Editor, I drove my tractor to the store for a tank of gas and was incarcerated. My tractor is a Yamaha ATV. I was driving the speed limit, signaling turns and my brake lights work. I was wearing eye protection and obeying all applicable laws as I drove the quarter mile from the Friendly Express to Hardeman and I left the pavement at the airport. It is a short piece of tar and close to home — about a mile from my house.
I crossed the airport on the grass and saw a Liberty County officer waving me down so I crossed the ditch and pulled up to him. Two more officers pulled up, a Walthourville police officer and a Georgia State Patrol trooper.
It was Walthourville’s finest who spoke to me first and he did not quote the law. He complained of my lack of respect for him and then proclaimed to the GSP that he pulled me over for lack of respect.
The Walthourville officer told me I should have left the road and driven to the bottom of the ditch when he assumed command of the highway. There was 400 paved yards of paved road and I was following traffic at the speed limit and no further respect is required and I told the officer that.
My daughter drove up in my pickup truck and saw me surrounded by police. I offered to load my tractor and let her carry it home and never drive it on the road again.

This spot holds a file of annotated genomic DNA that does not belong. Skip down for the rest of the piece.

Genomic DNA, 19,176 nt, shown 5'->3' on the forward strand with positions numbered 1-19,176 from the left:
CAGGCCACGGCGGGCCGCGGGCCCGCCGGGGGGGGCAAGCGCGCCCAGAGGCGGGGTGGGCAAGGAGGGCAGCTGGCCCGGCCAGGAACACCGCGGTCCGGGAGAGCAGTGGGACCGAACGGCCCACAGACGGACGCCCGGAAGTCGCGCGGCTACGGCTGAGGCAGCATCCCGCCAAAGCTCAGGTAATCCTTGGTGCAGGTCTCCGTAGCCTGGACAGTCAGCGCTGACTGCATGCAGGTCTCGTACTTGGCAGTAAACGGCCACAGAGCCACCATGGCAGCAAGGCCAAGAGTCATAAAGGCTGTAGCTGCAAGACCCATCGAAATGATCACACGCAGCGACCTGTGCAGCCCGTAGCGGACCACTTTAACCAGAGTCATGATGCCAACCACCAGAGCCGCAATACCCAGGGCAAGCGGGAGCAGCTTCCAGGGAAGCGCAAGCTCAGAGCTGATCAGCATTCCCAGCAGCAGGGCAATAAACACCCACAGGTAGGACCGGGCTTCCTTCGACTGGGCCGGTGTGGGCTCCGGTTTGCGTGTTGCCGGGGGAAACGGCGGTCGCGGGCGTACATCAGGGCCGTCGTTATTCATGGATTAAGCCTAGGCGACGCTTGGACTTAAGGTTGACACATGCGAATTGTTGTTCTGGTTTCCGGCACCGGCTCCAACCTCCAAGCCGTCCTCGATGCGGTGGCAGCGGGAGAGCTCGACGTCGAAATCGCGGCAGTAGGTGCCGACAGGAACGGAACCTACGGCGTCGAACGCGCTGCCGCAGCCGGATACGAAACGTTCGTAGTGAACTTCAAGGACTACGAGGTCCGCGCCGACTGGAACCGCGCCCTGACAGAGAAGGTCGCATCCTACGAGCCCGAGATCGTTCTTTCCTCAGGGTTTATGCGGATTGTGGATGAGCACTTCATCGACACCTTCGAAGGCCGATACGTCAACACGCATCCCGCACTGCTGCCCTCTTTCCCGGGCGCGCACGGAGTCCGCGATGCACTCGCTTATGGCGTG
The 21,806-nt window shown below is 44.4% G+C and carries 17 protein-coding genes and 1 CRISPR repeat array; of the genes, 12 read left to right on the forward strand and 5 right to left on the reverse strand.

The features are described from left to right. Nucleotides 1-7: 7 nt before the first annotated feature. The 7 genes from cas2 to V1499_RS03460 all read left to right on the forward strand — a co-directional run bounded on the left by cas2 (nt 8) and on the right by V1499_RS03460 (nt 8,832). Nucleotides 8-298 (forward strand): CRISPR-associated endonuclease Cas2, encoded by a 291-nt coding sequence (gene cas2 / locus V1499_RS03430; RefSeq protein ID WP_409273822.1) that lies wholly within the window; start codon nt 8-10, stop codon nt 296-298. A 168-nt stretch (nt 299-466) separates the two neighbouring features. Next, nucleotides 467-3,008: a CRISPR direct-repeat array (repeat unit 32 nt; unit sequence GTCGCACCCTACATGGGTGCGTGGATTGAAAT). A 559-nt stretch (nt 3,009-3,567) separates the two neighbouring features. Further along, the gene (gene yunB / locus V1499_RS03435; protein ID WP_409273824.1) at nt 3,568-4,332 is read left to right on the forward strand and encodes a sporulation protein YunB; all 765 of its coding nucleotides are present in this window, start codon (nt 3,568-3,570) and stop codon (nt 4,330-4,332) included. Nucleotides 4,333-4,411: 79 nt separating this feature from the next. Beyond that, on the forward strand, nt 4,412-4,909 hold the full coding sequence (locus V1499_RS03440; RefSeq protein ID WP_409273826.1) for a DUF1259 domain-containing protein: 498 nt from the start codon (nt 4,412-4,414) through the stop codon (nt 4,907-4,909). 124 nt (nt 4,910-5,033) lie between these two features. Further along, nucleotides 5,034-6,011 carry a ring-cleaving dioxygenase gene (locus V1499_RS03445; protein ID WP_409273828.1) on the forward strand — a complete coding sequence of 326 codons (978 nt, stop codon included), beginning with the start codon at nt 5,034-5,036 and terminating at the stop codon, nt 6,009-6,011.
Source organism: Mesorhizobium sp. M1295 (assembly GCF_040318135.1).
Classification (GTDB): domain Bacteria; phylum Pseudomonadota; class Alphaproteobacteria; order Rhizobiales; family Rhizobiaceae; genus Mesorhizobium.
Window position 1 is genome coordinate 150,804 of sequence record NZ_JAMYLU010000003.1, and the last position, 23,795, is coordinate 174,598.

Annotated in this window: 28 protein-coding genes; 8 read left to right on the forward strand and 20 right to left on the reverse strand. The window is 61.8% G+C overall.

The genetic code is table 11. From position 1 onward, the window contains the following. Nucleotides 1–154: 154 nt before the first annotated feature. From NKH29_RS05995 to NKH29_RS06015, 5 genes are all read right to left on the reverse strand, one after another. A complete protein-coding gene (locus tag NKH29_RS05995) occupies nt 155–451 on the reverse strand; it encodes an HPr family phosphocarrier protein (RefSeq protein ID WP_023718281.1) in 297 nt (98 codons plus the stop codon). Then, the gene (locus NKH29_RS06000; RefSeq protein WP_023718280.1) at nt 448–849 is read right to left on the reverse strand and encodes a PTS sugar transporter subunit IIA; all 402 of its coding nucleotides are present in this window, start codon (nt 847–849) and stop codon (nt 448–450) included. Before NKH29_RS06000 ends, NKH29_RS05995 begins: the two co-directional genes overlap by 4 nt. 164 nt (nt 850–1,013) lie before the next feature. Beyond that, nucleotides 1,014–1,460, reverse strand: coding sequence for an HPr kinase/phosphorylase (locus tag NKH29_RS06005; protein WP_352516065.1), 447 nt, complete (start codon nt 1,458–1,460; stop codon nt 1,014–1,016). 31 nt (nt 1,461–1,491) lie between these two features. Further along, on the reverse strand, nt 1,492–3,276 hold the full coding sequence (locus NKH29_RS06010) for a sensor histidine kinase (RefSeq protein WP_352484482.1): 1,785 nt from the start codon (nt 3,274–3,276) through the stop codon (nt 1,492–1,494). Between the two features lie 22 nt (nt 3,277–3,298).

The answer was, no, you will be impounded.
I took my keys and told the officer he may impound my tractor but I would keep my keys.
I got charged with obstruction, no registration, no insurance and no helmet. I was handcuffed, printed and arrested. I was told to “warrant out,” which is to pay the total of my fines up front or sit in jail until Jan. 11.
I was told if I “warranted out,” I could have my tractor back, but that was a lie. In fact, even though I asked for it back, they won’t give it to me.
My tractor is a hostage held by people who wear badges. I paid $1,100 in “warrant” and I go to court on Dec. 6 at 4:30 p.m.
I drove my tractor to the store for a tank of gas and I will probably go to prison on Dec. 6.
Patrick Lin Huerd